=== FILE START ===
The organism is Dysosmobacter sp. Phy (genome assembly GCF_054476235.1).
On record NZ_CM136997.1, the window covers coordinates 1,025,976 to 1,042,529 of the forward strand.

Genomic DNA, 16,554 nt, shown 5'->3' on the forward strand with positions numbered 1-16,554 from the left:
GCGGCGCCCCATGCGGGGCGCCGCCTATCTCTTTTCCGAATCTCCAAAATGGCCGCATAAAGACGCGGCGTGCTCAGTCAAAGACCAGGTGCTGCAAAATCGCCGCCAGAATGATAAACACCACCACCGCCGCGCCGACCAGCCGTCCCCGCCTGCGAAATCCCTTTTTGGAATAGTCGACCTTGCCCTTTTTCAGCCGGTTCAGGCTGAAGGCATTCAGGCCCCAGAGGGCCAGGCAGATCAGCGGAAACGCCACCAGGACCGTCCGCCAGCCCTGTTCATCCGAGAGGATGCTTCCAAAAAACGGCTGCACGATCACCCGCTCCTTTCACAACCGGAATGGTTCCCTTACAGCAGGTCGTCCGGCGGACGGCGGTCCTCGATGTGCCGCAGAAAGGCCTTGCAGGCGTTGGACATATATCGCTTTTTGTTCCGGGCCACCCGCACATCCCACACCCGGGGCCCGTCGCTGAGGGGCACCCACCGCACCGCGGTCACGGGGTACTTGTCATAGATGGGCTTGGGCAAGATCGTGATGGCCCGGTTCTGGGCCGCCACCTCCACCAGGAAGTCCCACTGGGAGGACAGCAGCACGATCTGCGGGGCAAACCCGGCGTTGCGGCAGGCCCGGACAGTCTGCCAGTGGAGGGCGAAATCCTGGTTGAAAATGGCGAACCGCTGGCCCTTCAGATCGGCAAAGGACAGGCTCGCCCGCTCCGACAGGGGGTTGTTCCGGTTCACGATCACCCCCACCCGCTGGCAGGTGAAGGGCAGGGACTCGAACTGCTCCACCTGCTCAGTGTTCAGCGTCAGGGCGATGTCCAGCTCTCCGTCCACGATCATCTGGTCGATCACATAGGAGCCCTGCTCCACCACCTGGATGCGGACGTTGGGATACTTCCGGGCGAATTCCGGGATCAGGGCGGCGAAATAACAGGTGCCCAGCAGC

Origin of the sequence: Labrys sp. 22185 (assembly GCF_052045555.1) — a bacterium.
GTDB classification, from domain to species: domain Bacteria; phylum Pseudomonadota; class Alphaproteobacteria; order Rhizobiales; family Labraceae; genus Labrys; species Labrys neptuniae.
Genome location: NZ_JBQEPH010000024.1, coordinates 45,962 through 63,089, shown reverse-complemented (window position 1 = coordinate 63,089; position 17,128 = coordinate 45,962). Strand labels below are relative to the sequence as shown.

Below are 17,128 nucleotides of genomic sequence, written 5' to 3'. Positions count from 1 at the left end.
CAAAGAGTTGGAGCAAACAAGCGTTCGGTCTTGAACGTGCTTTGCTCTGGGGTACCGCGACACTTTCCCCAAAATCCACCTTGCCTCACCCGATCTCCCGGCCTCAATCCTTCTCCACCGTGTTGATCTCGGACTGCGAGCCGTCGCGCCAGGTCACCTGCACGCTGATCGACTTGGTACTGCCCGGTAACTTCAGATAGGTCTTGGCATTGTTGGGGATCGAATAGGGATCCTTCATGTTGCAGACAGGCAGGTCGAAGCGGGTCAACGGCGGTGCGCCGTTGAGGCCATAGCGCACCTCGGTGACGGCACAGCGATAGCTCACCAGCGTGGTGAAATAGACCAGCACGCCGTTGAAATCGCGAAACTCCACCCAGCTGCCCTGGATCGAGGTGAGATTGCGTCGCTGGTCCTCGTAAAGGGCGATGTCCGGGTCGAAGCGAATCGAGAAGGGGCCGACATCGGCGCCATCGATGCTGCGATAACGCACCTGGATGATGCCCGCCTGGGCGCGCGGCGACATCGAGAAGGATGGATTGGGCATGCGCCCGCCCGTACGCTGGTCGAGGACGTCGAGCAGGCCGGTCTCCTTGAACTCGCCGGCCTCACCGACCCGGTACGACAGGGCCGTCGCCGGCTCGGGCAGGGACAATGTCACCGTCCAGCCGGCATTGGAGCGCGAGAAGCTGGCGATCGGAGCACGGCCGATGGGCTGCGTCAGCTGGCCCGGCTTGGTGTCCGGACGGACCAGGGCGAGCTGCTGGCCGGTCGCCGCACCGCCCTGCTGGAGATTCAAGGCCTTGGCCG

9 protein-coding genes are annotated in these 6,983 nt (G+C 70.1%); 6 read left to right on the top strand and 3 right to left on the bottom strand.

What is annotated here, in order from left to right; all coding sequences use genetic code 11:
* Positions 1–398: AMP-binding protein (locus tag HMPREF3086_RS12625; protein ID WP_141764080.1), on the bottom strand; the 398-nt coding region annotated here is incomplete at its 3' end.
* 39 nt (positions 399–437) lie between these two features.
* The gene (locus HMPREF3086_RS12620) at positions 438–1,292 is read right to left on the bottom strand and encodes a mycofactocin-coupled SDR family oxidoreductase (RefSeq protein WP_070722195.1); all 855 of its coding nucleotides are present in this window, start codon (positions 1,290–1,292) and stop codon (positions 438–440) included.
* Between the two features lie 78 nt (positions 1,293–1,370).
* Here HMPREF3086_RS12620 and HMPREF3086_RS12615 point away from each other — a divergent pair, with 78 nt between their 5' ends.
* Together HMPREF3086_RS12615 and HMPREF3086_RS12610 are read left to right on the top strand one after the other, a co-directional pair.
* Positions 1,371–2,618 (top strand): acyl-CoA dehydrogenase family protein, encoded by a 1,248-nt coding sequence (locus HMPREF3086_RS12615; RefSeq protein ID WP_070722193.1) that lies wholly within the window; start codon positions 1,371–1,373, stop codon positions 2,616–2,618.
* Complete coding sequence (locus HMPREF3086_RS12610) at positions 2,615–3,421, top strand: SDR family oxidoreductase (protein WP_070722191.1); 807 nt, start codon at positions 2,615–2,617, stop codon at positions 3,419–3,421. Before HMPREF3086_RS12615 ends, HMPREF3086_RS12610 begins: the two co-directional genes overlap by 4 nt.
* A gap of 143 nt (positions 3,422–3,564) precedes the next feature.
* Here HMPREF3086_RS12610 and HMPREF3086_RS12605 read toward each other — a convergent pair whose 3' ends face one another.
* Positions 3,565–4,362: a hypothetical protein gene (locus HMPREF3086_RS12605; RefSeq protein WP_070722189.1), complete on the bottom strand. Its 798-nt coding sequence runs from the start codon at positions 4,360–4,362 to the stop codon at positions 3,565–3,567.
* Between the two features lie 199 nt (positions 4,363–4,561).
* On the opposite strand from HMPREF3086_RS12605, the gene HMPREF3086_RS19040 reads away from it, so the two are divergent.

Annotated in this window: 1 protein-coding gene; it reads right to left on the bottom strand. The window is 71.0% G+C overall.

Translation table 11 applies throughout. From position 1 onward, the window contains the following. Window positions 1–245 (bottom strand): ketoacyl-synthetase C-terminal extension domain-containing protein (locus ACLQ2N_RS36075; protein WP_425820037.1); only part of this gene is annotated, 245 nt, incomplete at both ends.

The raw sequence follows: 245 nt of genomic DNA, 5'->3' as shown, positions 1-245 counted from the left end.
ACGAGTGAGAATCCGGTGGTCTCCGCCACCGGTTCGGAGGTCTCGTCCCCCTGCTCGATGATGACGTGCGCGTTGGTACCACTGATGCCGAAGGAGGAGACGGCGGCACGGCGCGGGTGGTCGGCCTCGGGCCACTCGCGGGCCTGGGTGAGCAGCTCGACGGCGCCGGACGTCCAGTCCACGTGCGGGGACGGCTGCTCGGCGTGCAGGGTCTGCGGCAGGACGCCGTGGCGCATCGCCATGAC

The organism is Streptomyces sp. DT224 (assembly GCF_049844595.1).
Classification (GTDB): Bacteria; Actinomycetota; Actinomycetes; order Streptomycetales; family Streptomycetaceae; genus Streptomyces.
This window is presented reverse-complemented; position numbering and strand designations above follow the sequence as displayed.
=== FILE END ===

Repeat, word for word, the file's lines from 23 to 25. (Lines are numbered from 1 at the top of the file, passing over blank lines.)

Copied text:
* Between the two features lie 199 nt (positions 4,363–4,561).
* On the opposite strand from HMPREF3086_RS12605, the gene HMPREF3086_RS19040 reads away from it, so the two are divergent.

Annotated in this window: 1 protein-coding gene; it reads right to left on the bottom strand. The window is 71.0% G+C overall.